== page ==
Volume 1, Edition 1
I have accepted Jesus Christ as my Lord and Savior, my sins I have placed at the foot of the Cross and my heart has begged for the forgiveness of those same sins. I know recognize what He has done for me, and through my faith in His act of sacrificial lamb, I am now given freely grace and salvation from the Lord Jesus Christ. So now what?
The preceding statement could be your, your spouses, your child’s, and your neighbor. Most likely, this statement has been uttered or thought by every Christian, including the very first ones. But unlike the first Christians, we do not have the prophets or Apostles to teach us and build us up; instead what we have is the Holy Spirit, the Church, and the Word of God. The question of “so now what” is a fair one, and what I would want you to know is why the spiritual formation of every Christian citizen is of paramount importance.
“Train a child in the way he should go, and when he is old he will not turn from it” (Prov. 22:6). This simple instruction (and warning), conveys a very basic truth, one which demands to be applied in the context of the life of a Christian. Since we are all “children of God” (Rom 8:16), we are all responsible for our spiritual development as well as those around us, so where do we begin? Catechesis needs to be taught by “teachers whose special task is to ground worshipers of every age in the truths Christians live by and in the ways Christians are to live by those truths”. As Parrett explains, the necessity of proper catechesis in these truths is to both establish a “full initial grounding” and a “regular revisiting and deepened exploration of them”.
So the question that needs to be answered is simply; what are these “truths”? A mature Christian recognizes that these truths are realized in the Word of God. But they are not only recognizable, they are also readily accepted. They are not taken for granted nor are they picked apart with only some application being accepted as the Word of God. No, the whole Scripture is presented as the complete Word of God. As 2 Timothy 3:16,17 declares’ “All Scripture is breathed out by God and profitable for teaching, for reproof, for correction, and for training in righteousness, that the man of God may be competent, equipped for every good work.” Now many who would question this passage in Scripture as being composed by man, and therefore subject to criticism, do so because they either do not have, or possess very little faith. Faith is the single most important ingredient to the Christians life. Without faith, there can be no hope. There can be no belief in God, no belief that He sent His Son, no belief that Jesus died on the cross and rose again for our sins, no belief that in His Son is our eternal salvation, and no hope that He will come again for all of us who call Him Lord and Savior.
Many will laugh, mock or ridicule whenever the principle of faith is exercised or promoted by Christians, but even to a non-believer there exists a degree of faith, for example, when a person awakes from the night’s sleep, they have faith that the air to breathe exists, they cannot see it, touch it or taste it, but yet they never doubt that it will be readily available for breathing. I could also argue that everyone believes that the Roman Emperor Julius Caesar existed, yet no one alive today ever saw him or talked to him. Granted, faith in the life of the Christian is much more relevant, in fact, it is a matter of life and death. As John Calvin stated; “faith is the firm conviction of the grace of God, secured by a sense of repose enabled by this conviction, a firm confidence of the heart by which we securely acquiesce in the mercy of God promised to us through the Gospel”. In a similar vein of thought Thomas Oden declares faith to be “the means by which salvation is appropriated through personal trust in the Son as Savior”. And ultimately the Apostle Paul had something to say concerning the matter of faith in Ephesians 2:8, 9; “For by grace you have been saved through faith. And this is not your own doing; it is the gift of God, not a result of works, so that no one may boast.”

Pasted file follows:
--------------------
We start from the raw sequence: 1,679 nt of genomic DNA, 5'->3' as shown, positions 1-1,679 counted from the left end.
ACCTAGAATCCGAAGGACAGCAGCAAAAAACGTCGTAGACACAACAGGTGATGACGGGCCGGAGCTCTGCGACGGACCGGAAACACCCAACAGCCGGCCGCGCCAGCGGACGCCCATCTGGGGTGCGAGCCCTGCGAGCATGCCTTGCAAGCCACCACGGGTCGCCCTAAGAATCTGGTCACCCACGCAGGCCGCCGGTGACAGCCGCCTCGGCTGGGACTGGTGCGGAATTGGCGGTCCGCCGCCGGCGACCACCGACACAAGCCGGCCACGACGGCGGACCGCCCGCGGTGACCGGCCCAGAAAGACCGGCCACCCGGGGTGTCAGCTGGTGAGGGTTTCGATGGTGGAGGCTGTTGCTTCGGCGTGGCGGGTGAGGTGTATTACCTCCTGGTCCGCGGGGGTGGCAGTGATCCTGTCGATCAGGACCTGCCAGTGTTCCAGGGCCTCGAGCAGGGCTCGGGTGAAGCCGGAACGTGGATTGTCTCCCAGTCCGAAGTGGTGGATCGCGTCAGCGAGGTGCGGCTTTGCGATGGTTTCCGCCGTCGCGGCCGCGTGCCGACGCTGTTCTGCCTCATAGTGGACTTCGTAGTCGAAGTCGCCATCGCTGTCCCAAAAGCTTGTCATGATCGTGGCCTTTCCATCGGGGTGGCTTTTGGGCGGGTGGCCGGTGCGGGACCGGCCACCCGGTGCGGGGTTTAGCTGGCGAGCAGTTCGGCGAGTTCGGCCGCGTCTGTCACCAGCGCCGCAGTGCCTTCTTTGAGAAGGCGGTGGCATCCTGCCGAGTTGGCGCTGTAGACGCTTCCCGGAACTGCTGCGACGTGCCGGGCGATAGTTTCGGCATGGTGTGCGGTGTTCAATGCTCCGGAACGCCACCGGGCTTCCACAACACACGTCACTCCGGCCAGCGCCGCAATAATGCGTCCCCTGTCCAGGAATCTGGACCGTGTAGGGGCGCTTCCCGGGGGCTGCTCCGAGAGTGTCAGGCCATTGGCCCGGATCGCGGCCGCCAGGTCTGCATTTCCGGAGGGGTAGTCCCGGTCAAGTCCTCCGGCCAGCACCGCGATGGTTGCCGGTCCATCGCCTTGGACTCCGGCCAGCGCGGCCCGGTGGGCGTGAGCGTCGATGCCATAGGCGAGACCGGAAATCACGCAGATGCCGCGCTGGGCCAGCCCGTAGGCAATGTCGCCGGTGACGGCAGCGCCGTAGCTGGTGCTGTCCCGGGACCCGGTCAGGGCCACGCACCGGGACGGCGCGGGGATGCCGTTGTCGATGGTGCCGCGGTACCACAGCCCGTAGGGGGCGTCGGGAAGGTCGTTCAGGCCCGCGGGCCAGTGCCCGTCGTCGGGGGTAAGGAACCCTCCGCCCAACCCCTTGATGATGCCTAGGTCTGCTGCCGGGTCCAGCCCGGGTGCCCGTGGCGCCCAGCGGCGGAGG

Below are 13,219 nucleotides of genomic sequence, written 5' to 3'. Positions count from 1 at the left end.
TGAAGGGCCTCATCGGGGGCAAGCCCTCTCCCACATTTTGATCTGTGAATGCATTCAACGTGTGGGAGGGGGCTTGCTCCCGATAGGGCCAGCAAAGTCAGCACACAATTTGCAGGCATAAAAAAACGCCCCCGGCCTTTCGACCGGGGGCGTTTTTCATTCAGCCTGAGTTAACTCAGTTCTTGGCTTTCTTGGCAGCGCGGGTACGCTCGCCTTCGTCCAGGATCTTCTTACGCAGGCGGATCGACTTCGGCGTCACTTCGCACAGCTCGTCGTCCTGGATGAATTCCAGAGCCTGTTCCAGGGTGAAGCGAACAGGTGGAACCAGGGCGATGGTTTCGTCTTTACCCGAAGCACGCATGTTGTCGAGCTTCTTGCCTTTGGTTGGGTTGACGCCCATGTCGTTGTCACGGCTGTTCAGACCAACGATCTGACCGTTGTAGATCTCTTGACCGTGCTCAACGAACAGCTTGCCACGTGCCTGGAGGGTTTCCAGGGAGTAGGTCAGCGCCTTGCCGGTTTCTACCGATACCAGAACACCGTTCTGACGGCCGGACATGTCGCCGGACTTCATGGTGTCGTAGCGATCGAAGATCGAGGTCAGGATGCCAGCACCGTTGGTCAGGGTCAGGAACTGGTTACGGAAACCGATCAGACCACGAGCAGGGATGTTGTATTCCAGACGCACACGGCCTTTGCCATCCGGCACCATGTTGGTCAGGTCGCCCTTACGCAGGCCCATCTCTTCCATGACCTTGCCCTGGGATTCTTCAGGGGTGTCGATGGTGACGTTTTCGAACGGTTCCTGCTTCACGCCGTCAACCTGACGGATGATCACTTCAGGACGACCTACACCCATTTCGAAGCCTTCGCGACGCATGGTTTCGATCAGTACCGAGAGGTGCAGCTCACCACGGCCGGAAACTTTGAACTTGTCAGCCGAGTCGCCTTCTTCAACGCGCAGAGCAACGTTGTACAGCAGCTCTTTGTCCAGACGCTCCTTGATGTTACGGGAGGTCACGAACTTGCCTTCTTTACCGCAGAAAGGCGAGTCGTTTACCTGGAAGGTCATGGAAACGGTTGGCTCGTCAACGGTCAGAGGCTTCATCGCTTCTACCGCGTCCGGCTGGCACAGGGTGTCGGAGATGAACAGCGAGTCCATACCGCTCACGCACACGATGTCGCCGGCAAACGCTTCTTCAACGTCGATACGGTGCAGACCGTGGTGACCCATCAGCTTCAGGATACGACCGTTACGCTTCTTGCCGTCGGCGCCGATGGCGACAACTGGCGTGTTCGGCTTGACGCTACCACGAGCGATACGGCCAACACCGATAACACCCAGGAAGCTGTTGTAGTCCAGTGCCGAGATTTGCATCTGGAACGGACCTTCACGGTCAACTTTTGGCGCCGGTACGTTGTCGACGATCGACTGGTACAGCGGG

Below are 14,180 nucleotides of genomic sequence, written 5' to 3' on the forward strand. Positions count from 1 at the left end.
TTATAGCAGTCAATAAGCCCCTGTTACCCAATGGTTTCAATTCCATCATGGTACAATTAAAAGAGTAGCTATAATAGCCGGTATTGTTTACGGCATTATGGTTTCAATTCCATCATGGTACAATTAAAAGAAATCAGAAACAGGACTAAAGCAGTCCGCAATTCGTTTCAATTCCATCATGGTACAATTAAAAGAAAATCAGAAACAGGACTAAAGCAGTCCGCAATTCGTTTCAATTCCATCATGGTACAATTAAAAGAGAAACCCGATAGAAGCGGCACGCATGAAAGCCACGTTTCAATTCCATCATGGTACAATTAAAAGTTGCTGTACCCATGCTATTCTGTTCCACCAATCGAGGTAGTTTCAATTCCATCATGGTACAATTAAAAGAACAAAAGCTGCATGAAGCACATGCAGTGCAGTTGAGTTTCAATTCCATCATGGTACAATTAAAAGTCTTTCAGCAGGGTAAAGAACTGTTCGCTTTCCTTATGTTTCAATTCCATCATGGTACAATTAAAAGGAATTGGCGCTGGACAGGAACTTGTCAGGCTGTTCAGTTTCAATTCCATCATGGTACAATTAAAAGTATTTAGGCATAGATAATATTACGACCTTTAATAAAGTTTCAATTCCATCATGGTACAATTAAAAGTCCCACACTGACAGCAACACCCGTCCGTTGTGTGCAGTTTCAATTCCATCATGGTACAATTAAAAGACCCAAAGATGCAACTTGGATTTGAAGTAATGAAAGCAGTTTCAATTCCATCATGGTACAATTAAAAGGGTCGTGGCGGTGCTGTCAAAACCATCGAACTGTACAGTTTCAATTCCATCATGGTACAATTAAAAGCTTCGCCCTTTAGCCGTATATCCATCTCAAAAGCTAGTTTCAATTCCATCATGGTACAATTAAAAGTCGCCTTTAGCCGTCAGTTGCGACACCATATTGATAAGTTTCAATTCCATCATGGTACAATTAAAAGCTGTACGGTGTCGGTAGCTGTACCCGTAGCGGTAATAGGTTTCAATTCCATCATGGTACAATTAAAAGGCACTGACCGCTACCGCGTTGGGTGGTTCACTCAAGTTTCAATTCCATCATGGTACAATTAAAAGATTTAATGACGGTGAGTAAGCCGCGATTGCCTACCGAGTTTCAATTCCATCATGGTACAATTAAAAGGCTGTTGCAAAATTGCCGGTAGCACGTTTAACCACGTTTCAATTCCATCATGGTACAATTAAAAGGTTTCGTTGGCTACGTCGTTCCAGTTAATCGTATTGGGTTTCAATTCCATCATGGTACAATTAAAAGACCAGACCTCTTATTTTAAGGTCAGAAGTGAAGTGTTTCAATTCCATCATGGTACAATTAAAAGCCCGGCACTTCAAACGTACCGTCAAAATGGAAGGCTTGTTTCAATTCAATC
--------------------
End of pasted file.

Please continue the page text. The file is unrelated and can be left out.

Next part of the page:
In light of the emphasis that I am placing on the importance of building up the believer’s faith system, it is important to have a proper understanding of how this is relative to the catechetical life of the congregation. I would echo Thomas Groome’s sentiments whereas he declares catechesis to be “the activity of reechoing or retelling the story of Christian faith that has been handed down. Catechesis is thus situated as a specifically instructional activity within the broader enterprise of Christian religious education.” The Apostle Paul tells us that “until we all attain to the unity of the faith and of the knowledge of the Son of god, to mature manhood, to the measure of the stature of the fullness of Christ, so that we may no longer be children, tossed to and fro by the waves and carried about by every wind of doctrine, by human cunning, by craftiness in deceitful schemes. Rather, speaking the truth in love, we are to grow up in every way into Him who is the head, into Christ, from whom the whole body, joined and held together by every joint with which it is equipped, when each part is working properly, makes the body grow so that it builds itself up in love”(Eph. 4:13-15). As you can see I do not propose that without catechism we cannot have faith, but rather because of catechism we, as a congregation, are able to bring our faith in Christ to maturity.
 Packer & Parrett
 Ibid, pg. 17.
 (Calvin, CR XXXIII.333; SHD II 402; cf. Inst. 3.1.1-7).
 Oden, Thomas, Life in the Spirit, Systematic Theology; Volume 3(Mass. Hendrickson Publishers, 2008) pg. 129.
 Groome, pg. 27.